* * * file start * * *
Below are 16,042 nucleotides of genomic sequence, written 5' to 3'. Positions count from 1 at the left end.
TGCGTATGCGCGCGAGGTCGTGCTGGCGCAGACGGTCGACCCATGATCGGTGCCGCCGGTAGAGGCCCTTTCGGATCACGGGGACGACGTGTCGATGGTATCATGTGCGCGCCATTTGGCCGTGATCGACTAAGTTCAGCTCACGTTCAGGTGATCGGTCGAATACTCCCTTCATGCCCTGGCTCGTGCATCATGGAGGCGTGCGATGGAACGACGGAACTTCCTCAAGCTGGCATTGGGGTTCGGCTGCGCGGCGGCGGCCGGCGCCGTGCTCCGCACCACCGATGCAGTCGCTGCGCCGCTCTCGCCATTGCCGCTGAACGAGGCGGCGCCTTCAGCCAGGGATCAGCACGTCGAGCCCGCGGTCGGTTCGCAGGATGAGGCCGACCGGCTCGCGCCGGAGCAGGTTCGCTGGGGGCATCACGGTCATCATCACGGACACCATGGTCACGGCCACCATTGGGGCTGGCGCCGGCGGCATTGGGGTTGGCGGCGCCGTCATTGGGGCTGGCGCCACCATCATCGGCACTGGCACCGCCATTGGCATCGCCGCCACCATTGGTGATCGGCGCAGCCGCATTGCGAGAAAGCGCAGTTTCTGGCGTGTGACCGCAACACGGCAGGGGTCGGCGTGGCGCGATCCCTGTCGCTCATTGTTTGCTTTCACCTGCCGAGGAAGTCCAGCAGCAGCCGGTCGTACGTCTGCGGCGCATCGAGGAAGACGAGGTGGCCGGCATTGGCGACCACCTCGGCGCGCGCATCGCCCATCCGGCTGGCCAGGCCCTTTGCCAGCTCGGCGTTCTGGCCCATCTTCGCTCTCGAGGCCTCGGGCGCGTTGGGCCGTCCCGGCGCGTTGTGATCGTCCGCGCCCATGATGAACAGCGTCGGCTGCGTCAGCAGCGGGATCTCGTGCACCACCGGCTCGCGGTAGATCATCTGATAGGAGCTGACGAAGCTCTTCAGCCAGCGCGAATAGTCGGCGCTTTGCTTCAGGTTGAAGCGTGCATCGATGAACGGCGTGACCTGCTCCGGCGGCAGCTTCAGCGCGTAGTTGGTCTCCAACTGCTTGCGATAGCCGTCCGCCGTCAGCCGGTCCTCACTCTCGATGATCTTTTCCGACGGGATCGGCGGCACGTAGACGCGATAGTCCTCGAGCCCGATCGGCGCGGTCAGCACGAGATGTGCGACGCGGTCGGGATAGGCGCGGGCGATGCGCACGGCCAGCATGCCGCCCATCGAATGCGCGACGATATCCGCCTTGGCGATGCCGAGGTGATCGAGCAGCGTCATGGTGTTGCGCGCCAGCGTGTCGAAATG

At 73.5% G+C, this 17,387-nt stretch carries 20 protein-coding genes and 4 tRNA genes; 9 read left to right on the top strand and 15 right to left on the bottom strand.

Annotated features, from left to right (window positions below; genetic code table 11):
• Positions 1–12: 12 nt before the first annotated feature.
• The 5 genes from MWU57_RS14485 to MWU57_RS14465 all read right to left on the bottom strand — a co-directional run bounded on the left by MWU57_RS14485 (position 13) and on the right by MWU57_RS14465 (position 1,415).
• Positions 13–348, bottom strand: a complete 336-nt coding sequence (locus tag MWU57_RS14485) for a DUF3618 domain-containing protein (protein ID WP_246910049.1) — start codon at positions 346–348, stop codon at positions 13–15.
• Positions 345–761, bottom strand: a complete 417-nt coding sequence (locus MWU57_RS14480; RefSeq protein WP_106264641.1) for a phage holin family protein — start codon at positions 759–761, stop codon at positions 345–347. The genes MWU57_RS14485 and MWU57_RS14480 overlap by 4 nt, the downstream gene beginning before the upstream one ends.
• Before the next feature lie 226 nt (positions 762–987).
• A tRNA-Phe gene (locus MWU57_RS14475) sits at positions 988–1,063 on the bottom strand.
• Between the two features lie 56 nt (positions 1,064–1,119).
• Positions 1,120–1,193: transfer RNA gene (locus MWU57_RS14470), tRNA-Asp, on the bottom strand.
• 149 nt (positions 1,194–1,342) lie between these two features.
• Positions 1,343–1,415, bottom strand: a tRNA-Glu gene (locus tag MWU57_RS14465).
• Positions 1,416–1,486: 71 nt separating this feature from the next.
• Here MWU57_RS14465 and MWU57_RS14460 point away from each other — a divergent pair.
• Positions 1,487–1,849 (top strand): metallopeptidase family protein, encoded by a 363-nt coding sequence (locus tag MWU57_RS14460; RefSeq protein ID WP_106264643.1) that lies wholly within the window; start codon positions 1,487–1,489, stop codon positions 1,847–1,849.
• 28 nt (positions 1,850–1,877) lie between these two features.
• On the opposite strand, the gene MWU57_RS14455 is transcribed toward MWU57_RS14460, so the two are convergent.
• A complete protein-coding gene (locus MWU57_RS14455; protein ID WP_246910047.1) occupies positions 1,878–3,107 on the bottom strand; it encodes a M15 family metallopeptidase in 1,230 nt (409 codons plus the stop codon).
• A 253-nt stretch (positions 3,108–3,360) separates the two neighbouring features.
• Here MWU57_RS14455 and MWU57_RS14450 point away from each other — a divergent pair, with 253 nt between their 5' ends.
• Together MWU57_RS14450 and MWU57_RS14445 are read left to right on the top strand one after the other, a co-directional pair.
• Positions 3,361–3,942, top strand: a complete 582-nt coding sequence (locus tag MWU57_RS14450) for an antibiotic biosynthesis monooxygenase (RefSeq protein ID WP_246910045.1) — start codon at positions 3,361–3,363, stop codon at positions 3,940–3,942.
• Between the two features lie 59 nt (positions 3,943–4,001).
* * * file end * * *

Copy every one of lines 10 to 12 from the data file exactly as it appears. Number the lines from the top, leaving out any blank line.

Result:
• A tRNA-Phe gene (locus MWU57_RS14475) sits at positions 988–1,063 on the bottom strand.
• Between the two features lie 56 nt (positions 1,064–1,119).
• Positions 1,120–1,193: transfer RNA gene (locus MWU57_RS14470), tRNA-Asp, on the bottom strand.